Antenna for Park Picks Up Static


Dan Rabun believes in filling parks with things that benefit the community--like play equipment and ball diamonds.

But he draws the line at cell phone antennas--even if they make the city a little money.

"Have you ever stood at the bottom of one of these and looked up?" he asked. "You would think you were in some industrial or military place--not in a park."

Rabun and the Newport North Homeowners Assn. are crossing wires with City Hall over an agreement with L.A. Cellular to install an antenna in Bonita Creek Park.

Dozens protested at Monday's City Council meeting, although the contract was signed last month and the item was not on the agenda.

Residents contend the antenna will be a nuisance and is an improper way for the city to earn $30,000 a year in user fees.

"It doesn't matter what it looks like," said Rabun, president of the homeowners association. "This park is not an income-producing property. It's a community park for the benefit of the residents."

The device will replace an existing light at a park baseball field and should blend in with remaining lamps of the same height, according to L.A. Cellular. The 60-foot pole, which will still provide field light, will be equipped with an 8-foot antenna wrapped around the midpoint.

"It's very site-friendly, so to speak," said Steven C. Crosby, an L.A. Cellular spokesman. "In fact, it's one of the most unobtrusive we have ever done."

In mobile phone-crazy Southern California, hiding antennas is an art form. L.A. Cellular, after all, dresses antennas in the Santa Monica Mountains and Long Beach as palm trees. But the antennas have sparked similar neighborhood disputes in Laguna Beach, Laguna Niguel, Orange and other communities.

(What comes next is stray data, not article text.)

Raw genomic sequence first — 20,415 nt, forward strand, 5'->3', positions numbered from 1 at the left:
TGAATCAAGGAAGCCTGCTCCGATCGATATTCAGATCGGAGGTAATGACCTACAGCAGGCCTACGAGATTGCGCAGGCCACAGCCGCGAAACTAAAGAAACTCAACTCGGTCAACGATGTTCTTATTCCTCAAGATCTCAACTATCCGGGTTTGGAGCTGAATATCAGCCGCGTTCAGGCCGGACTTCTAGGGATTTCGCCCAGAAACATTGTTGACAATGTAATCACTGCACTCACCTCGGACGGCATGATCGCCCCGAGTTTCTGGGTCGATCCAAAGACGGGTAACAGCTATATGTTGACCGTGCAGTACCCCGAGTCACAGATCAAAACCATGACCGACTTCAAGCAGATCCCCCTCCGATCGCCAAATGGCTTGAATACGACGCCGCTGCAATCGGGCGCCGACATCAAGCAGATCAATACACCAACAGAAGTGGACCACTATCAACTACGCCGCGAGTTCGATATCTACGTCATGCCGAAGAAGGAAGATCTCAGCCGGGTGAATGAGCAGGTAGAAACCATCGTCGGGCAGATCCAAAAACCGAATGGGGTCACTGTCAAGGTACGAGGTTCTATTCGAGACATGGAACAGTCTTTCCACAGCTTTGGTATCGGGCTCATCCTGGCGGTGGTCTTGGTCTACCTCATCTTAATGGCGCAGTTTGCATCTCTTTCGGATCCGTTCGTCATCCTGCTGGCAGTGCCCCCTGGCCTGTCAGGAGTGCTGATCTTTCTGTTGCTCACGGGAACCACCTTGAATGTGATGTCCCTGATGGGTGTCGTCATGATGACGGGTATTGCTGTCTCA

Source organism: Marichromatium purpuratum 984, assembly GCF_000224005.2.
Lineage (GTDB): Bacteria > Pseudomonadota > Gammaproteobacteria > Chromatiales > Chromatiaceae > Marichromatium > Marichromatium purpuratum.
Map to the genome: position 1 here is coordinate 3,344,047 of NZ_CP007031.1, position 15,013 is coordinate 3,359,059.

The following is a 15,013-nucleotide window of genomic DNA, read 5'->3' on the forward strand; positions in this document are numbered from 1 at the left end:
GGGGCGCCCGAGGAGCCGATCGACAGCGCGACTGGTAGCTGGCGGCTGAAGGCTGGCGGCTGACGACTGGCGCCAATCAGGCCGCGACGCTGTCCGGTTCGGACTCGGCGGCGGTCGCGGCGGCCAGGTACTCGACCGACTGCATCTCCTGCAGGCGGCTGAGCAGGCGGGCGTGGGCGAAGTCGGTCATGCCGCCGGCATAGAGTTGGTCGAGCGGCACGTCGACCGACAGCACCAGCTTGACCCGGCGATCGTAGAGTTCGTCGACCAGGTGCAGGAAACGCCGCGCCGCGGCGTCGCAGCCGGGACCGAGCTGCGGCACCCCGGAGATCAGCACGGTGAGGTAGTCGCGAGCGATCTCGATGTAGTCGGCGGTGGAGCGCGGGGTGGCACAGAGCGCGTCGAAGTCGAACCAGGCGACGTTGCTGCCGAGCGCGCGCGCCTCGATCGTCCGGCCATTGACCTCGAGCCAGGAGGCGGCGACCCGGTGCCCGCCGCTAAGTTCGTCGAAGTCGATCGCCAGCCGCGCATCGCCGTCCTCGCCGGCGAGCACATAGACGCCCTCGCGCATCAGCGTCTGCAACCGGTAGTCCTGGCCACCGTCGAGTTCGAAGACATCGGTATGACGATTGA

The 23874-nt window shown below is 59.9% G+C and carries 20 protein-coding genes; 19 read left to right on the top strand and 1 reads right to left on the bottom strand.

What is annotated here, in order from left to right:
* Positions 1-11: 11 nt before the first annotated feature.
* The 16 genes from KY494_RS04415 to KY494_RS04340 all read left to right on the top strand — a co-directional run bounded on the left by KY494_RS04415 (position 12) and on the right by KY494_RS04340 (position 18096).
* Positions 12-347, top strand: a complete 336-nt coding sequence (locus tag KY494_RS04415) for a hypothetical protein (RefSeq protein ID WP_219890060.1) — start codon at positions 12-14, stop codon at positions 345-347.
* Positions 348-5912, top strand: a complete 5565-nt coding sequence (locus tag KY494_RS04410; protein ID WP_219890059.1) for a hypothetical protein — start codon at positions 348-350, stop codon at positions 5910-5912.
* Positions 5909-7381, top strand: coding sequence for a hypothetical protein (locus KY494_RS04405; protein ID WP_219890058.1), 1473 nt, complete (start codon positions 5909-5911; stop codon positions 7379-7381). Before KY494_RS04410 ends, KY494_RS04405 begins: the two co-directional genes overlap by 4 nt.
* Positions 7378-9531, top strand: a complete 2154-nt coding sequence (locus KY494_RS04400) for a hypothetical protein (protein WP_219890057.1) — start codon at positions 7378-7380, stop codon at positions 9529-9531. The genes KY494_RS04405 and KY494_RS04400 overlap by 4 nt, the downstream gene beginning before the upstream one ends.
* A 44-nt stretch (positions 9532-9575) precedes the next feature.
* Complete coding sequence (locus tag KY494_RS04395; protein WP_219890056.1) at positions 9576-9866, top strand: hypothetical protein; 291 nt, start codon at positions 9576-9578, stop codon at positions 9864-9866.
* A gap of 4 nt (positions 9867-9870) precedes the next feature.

The Newport North residents vow to sue if the City Council fails to reconsider the decision. The residents allege, among other things, that they weren't properly notified of public hearings about the antenna plan. They also allege that telecommunications equipment in public parks violates zoning laws, and that the contract between L.A. Cellular and Newport Beach is invalid without environmental review.

"I think city staff has made some serious errors," Barbara Lichman, an attorney representing the Newport North Homeowners Assn., said.

City officials said that they complied with the law every step of the way and that the contract, signed Aug. 29, is legal. The homeowners, they said, failed to show for the first public hearing on the antenna three months ago.

City Manager Kevin J. Murphy said the city contacted the homeowners association's management and posted meeting agendas at City Hall, as the law requires.

Without opposition, either in person or in writing, the council approved the project.

But residents said they didn't learn of the project until July, when it reached the Coastal Commission, which had a say on the antenna because the park is on tideland.

The commission sent every resident an individual notice that a pole with an auxiliary charging station was slated for Bonita Creek Park. By then, residents said, it was too late for them to organize effective opposition.

City Atty. Bob Burnham said council members could not vote on the project again, even if they wanted to, because reconsidering a vote more than two weeks after it is taken violates city law.

In the last few weeks, Newport North homeowners signed a petition saying they oppose the facility and calling for the ouster of Murphy and Burnham.

Meanwhile, the City Council agreed Monday to look into concerns, and the cellular phone company is willing to continue talks. Representatives of the city attorney's office said they are investigating options.

Rabun said he understands that antennas are needed to make cell phones work. He has one of the phones, after all. "But I also use water," he said, "and I don't want a sewage treatment plant in the park."



Bounded by: University Drive on the north, Jamboree Road on the west, Bison Avenue on the south and MacArthur Boulevard on the east

Population: There are 159 single-family homes in the subdivision

Hot topic: About 90% of the residents have signed a petition asking the City Council to reconsider allowing a cellular phone antenna in Bonita Creek Park

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